a walk with mother
DOWN MEMORY LAME
CHESHIRE CAT'S SMILE
started, as dementia often does, with language. In her late
seventies, my mother began to hit speedbumps in her bedtime
reading and was unable to recognize words she once knew. Less
than a year later, this former social dynamo was a shrunken
wraith, sitting at my side with a plush toy duck in her lap.
“So, darling,” she said, patting the duck on the
head and gazing into its fabric eyes. “So, darling,”
she repeated, unable to say much else. She turned to me and
laughed and I laughed too. And it was kind of funny; she had
attached her earrings to the duck’s head.
when my mother still had insight into her decline, and feared
for the future, my sisters and I made a pact with her. Whatever
happened, we would support her all the way and try to keep our
sense of humour in the process. We agreed to laugh. My mother,
who was always the best laugher among us, thought that was a
managed to keep to our pact over the months that followed, although
there were plenty of humour-free moments. On her first visit
to a neurologist, my mother hit the jackpot at a simple cognitive
test for dementia (questions like what day is it, what season,
what kind of car do you drive, and so forth). Settling back
in his chair with a pen to his lips, the neurologist asked me
if anyone in the family was concerned about her driving. “No,”
she responded, and I gently but firmly disagreed. He revoked
her driver’s licence on the spot and this earned me some
blistering, short-term resentment from my mother, who blamed
me for consciously curtailing her autonomy. But the resentment
did not last. Within months, she had forgotten about the incident,
her car and much else.
prognosis was not good and there was nothing science could do
for Mary Elizabeth Olson other than alleviate her anxiety through
medication. The doctors diagnosed her with frontal-temporal
lobe dementia, which progressed very quickly. It appeared a
cascade of small strokes was responsible for her cognitive decline.
GRIM REAPER’S INSTALMENT PLAN
age 65, there is a one in 20 chance of developing dementia.
By the age of 85, the odds are one in three. Currently, there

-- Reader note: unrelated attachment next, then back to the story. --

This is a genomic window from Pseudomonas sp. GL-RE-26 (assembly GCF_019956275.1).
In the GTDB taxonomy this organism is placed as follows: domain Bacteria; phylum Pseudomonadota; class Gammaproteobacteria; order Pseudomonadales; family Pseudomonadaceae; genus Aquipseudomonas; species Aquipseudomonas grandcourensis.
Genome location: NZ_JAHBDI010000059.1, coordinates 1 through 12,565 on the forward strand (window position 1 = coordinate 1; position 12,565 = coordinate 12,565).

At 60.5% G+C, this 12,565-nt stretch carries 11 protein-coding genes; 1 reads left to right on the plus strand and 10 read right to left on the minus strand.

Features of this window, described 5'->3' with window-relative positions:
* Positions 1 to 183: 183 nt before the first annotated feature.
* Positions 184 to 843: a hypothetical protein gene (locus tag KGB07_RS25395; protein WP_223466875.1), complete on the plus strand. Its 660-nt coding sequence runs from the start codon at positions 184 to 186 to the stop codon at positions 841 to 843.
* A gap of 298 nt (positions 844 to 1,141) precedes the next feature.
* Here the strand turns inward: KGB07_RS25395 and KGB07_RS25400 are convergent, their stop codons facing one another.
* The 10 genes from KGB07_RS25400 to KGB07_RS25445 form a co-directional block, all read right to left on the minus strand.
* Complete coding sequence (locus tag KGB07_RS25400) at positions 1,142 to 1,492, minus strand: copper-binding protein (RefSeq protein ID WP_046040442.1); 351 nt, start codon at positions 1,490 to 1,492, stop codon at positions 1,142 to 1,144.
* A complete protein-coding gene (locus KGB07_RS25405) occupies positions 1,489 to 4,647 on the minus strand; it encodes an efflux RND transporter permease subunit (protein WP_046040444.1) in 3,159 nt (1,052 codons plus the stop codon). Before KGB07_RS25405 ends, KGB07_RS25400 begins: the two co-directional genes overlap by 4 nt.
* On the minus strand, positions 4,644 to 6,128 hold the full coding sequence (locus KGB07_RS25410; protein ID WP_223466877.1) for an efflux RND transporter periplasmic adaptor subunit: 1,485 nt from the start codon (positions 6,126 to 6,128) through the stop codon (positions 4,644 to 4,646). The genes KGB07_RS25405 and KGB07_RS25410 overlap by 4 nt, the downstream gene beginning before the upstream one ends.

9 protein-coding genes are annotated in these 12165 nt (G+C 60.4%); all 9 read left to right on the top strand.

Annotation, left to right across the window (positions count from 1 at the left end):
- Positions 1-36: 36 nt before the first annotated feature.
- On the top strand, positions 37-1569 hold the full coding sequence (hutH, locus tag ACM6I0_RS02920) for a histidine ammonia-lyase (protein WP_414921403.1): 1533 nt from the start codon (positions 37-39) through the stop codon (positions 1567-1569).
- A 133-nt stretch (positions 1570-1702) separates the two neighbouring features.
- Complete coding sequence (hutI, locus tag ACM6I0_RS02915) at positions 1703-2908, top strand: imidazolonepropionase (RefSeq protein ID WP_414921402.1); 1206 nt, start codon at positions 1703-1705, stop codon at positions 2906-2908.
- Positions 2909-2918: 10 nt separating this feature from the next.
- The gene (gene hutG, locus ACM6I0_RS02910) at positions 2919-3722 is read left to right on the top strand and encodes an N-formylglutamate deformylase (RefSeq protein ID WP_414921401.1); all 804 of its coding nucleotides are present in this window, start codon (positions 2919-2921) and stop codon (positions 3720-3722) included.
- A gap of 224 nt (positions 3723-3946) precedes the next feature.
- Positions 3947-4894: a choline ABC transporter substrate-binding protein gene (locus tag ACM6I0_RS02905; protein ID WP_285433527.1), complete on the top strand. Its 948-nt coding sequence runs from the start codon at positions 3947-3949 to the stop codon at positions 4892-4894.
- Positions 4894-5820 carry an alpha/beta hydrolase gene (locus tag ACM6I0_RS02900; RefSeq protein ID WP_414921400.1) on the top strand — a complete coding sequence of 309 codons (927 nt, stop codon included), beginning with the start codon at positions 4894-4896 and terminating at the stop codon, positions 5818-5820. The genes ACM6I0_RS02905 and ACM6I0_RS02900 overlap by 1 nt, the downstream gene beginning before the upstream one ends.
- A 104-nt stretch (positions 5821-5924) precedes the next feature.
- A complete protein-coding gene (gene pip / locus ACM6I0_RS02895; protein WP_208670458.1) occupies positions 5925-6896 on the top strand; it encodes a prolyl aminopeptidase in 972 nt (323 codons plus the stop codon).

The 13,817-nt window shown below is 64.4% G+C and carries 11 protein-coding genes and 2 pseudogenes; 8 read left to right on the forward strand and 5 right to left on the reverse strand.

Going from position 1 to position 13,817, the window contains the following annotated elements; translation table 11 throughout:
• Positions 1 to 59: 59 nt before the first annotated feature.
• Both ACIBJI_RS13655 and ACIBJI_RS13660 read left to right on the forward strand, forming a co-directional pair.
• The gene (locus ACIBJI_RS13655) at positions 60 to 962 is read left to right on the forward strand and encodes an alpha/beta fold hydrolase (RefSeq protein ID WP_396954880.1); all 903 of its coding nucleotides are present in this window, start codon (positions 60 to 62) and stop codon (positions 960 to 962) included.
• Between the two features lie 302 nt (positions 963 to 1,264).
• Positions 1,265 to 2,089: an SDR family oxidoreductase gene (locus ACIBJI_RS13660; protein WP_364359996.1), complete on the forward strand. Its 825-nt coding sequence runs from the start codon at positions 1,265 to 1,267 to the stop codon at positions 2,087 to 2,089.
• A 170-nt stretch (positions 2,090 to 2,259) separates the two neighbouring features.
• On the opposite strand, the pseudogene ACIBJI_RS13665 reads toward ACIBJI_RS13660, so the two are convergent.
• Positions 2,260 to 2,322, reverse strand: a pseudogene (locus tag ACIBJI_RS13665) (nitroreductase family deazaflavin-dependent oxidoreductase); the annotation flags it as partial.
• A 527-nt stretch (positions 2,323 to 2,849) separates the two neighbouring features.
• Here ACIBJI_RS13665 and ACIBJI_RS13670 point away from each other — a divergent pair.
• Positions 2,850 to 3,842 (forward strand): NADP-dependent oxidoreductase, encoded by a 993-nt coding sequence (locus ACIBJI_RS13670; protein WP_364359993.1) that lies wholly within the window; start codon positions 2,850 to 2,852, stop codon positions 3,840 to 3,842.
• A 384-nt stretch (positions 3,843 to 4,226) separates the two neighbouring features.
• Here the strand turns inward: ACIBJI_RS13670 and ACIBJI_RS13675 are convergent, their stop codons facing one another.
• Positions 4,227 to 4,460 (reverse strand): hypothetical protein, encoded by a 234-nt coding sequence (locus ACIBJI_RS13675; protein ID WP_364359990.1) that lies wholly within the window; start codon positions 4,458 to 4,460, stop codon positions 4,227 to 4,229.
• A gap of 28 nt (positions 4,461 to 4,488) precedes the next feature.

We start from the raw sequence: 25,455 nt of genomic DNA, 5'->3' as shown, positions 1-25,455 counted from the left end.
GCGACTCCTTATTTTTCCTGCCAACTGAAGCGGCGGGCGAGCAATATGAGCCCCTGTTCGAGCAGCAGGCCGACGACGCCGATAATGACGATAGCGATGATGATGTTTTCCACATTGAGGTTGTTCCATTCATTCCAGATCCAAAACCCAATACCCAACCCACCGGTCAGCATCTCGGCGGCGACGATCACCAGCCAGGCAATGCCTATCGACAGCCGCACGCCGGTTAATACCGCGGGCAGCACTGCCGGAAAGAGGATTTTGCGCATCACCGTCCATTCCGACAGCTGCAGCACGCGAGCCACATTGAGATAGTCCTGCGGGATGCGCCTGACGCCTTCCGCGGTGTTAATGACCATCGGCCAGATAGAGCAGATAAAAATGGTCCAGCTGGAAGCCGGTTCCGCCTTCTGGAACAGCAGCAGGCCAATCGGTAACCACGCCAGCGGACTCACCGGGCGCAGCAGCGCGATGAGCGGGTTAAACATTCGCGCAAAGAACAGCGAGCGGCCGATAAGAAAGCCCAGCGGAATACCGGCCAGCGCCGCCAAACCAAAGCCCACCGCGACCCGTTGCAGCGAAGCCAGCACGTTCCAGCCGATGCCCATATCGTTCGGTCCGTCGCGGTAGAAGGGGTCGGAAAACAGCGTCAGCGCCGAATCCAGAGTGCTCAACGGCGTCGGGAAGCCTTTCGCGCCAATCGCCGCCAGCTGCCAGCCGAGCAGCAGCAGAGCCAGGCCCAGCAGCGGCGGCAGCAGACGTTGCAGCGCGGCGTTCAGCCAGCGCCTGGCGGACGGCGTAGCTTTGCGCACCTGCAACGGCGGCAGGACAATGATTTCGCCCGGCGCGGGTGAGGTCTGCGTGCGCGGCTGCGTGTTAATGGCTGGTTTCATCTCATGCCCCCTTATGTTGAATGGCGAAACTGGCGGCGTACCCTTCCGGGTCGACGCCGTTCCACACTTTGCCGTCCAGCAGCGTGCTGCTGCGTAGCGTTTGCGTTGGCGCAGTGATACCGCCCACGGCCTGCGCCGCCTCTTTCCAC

are no known cures for dementia, an umbrella term for age-related
cognitive decline, which includes the most common form, Alzheimer’s.
Mild cognitive impairment can shade into full dementia and there
is little evidence that brain fitness exercises like crossword
puzzles or card games work to delay the condition. It’s
the Grim Reaper’s instalment plan; each passing week or
month, a few more memories or skills are scythed away.
bigger picture is alarming. About 35 million people across the
world have dementia, according to European researchers. They
estimate this figure will double every 20 years, to nearly 66
million in 2030 and 115 million in 2050. Not surprisingly, the
costs associated with caregiving for dementia patients are staggering.
The global cost of dementia will likely exceed $604 billion
this year, or one percent of the world’s gross domestic
product. In Canada, we are looking at a public healthcare catastrophe
in the making.
a family, we were better off than many others in a similar situation,
in terms of options. My parents had saved a modest amount of
money and were living mortgage-free. However, my father had
been in poor health for almost 10 years and my mother had been
his caregiver. Their roles had now reversed. My dad was something
of a control freak and this was the ultimate out-of-control
the weekdays, mom went off to the social club at their condo
complex, to play bridge with her friends. But her self-insight
was now in decline, along with her speech. She was unaware her
speech was turning to jabberwocky. What she did know was that
her bridge associates were starting to avoid talking to her.
She became convinced they were no longer friends at all, when,
in fact, they were greatly concerned over the growing language
a year, Mary Elizabeth Olson’s self-insight had evaporated.
She stayed home, where her confusion deepened and shaded into
an extended reverie, punctuated by compulsive actions and episodes
of testiness. I came to dread her phone calls, which would start
with prolonged silence and invariably end in stammered words
and confusion. She kept asking me for assurance that “they”